Privacy was the topic du jour on the Hill today. In its first hearing in the new Congress, the House Committee on Energy and Commerce Subcommittee on Consumer Protection and Commerce heard testimony from privacy rights activists and technology industry groups on how to protect consumer privacy in the era of big data. All witnesses before the Subcommittee agreed that the Federal government needs to enact Federal data privacy legislation, though witnesses disagreed on what exactly the legislation should cover.
While all the witnesses supported privacy legislation, the motivations behind their support were different. For the privacy rights activists, they were motivated by a desire to enact stronger protections for consumers. However, for industry groups, their motivation appeared to be a desire to avoid states passing their own data privacy laws, creating regulatory headaches and confusion. Likely weighing on their mind is California’s incredibly strict data privacy legislation which was passed in June of 2018 and will go into effect in January of 2020.
Denise E. Zheng, VP of technology and innovation at the industry group Business Roundtable, stressed the importance of avoiding patchwork regulations.
“Talk to any economist, and he or she will tell you that innovation thrives in stable policy environments, where new ideas can be explored and flourish within a well-understood legal and regulatory framework,” she said. “It is in fact because of our stable policy environment that the United States is the top global destination for developing and bringing to market innovative technologies. But fragmentation of privacy regulation threatens to undermine that stable environment and is, therefore, a threat to innovation.”
However, Brandi Collins-Dexter, senior campaign director of the civil rights organization Color Of Change, had a very different perspective and encouraged Federal legislation that does not inhibit states from passing stricter laws.
“What we need is clear, federal baseline legislation that does not preempt innovative state policy laws but ensures basic rights for everyone in the United States,” she said.
Collins-Dexter also tied privacy rights and protection to civil rights and said legislation was needed to protect civil liberties.
“Ultimately, privacy as a concept in its most aspirational sense is not merely about the freedom and ability to close your ‘digital curtains’ so no one can peek in,” she said. “Instead, I would respectfully challenge all of us to consider privacy and digital rights for all as a necessary framework crucial to ensuring that our human, civil and constitutional rights are not confined to our offline lives but are also protected online where so much of our daily life occurs. I would even say that if we fail in the mission to ensure our rights online are protected, we stand to render many of our offline rights meaningless.”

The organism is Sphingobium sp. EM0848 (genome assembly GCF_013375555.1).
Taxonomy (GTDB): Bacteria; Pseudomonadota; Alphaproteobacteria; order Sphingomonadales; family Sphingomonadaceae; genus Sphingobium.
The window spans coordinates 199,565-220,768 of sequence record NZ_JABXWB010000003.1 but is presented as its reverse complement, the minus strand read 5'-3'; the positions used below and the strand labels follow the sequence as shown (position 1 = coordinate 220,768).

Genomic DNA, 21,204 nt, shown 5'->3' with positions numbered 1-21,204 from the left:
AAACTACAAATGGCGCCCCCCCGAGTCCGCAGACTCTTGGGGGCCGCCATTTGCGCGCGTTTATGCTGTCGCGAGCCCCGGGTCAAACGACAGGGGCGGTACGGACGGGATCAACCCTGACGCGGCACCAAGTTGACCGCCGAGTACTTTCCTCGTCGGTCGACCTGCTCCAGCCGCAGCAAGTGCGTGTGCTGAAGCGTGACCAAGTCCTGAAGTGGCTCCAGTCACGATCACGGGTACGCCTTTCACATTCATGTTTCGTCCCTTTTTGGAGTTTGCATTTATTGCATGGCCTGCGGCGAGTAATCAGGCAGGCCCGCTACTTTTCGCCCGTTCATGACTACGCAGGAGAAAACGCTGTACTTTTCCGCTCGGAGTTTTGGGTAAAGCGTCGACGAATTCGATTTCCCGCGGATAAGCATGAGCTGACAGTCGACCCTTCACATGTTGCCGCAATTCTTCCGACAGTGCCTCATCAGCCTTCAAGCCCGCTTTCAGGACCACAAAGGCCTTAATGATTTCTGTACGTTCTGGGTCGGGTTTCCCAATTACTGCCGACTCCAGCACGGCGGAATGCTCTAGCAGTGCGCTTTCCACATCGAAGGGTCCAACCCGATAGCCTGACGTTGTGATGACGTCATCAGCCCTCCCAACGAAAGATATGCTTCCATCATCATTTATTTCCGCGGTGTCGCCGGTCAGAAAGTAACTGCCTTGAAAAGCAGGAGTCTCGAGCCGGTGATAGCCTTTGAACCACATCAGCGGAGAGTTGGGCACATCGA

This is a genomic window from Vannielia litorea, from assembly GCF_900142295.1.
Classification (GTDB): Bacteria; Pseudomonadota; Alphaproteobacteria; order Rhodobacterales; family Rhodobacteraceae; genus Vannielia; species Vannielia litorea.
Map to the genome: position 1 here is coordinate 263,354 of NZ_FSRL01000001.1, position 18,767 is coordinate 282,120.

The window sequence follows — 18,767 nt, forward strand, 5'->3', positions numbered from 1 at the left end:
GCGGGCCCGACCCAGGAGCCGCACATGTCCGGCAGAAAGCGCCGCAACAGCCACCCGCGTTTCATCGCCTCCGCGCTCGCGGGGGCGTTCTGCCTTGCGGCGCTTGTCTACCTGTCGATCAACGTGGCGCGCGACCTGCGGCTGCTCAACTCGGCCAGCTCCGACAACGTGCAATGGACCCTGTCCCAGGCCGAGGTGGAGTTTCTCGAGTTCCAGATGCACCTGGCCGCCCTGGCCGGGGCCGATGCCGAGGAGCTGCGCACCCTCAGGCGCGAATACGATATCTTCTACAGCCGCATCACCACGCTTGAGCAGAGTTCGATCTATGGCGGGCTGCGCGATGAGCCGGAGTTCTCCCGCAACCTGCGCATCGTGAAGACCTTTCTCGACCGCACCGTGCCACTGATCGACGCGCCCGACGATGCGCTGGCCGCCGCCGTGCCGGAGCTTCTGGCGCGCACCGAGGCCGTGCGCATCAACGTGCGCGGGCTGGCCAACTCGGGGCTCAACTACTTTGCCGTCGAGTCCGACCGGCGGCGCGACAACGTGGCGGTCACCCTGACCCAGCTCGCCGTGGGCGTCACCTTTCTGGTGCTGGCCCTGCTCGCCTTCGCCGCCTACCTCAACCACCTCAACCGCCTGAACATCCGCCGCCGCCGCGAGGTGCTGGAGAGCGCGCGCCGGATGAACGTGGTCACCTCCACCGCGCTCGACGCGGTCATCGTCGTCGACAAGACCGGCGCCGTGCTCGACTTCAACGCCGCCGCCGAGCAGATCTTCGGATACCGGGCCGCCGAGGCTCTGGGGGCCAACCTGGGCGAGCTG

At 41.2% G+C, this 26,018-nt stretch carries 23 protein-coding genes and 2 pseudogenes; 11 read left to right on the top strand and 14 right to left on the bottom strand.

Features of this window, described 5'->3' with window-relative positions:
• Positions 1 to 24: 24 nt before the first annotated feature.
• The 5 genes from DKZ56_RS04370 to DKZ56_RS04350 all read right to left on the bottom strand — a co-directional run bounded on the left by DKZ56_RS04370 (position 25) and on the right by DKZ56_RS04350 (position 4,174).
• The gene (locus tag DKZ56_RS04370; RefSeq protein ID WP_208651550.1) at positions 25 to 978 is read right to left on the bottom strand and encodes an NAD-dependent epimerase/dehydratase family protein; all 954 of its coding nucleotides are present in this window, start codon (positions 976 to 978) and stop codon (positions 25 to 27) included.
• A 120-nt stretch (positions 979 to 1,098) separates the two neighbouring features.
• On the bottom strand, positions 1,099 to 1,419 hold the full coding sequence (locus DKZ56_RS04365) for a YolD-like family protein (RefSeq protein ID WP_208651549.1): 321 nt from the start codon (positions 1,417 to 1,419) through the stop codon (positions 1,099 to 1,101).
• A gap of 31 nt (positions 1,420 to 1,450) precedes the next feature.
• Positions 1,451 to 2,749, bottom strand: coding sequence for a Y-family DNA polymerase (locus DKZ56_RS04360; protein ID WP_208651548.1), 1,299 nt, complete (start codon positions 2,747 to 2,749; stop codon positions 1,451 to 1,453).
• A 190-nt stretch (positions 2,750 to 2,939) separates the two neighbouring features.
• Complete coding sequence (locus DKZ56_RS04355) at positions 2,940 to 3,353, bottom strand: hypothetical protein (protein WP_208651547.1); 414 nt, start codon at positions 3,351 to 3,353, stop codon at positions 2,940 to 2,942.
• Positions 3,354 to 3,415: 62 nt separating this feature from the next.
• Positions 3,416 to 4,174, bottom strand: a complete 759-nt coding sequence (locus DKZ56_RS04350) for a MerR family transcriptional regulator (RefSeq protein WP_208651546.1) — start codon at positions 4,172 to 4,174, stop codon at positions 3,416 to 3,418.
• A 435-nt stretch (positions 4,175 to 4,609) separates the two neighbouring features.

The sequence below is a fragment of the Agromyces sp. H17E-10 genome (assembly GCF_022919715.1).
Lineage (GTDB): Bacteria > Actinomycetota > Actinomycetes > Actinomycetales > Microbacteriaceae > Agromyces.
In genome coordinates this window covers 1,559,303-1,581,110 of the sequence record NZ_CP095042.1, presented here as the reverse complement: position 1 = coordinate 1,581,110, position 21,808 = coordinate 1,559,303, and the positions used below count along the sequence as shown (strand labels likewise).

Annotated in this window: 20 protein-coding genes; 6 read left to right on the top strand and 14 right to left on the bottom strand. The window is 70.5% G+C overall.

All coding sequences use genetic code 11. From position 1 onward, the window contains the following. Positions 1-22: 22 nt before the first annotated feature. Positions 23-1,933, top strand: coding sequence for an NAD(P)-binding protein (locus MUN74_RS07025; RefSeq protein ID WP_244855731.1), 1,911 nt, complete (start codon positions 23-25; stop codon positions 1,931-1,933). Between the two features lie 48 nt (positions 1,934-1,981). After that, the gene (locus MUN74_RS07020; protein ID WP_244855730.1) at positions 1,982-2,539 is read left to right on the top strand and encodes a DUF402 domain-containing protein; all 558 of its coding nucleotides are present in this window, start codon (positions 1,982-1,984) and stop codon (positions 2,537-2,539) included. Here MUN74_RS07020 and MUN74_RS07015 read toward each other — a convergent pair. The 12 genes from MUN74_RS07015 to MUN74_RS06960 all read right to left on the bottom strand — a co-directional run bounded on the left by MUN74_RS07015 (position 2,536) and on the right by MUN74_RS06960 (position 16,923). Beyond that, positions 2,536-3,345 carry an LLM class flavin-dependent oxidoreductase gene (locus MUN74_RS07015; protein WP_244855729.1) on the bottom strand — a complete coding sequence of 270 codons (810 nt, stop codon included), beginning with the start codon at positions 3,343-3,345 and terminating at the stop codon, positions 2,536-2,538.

During her testimony, Collins-Dexter offered up basic tenets that Federal privacy legislation should include. She said it must “establish limits on the collection, use, and disclosure of sensitive personal data; establish enhanced limits on the collection, use, and disclosure of data of children and teens; regulate consumer scoring and other business practices that diminish people’s physical health, education, financial and work prospects; prohibit or prevent manipulative marketing practices; and establish a data protection agency that is empowered to ensure that privacy rights are protected through enforcement mechanisms.”
In a similar vein to Collins-Dexter, Nuala O’Connor, president and CEO at the Center for Democracy and Technology, also offered up five tenets that the legislation should include. She said that the legislation should “provide individual rights to access, correct, delete, and port personal information; require reasonable data security and corporate responsibility; prohibit unfair data practices, particularly the repurposing or secondary use of sensitive data, with carefully scoped exceptions; prevent data-driven discrimination and civil rights abuses; and provide a robust and fair enforcement mechanism including original fining authority for the FTC.”
David F. Grimaldi, Jr., executive vice president of public policy for the industry group Interactive Advertising Bureau, also offered up tenets for Federal legislation, though the issues he focused on were quite different than the ones Collins-Dexter and O’Connor addressed.
He said that the legislation should “impose clear prohibitions on a range of harmful and unreasonable data collection and use practices specifically identified in the law.” He also stressed that the legislation must “distinguish between data practices that pose a threat to consumers and those that do not.” Additionally, he believes that the law should “incentivize strong and enforceable compliance and self-regulatory programs.” He also addressed the concerns of patchwork regulations by saying the law “should reduce consumer and business confusion by preempting the growing patchwork of state privacy laws.”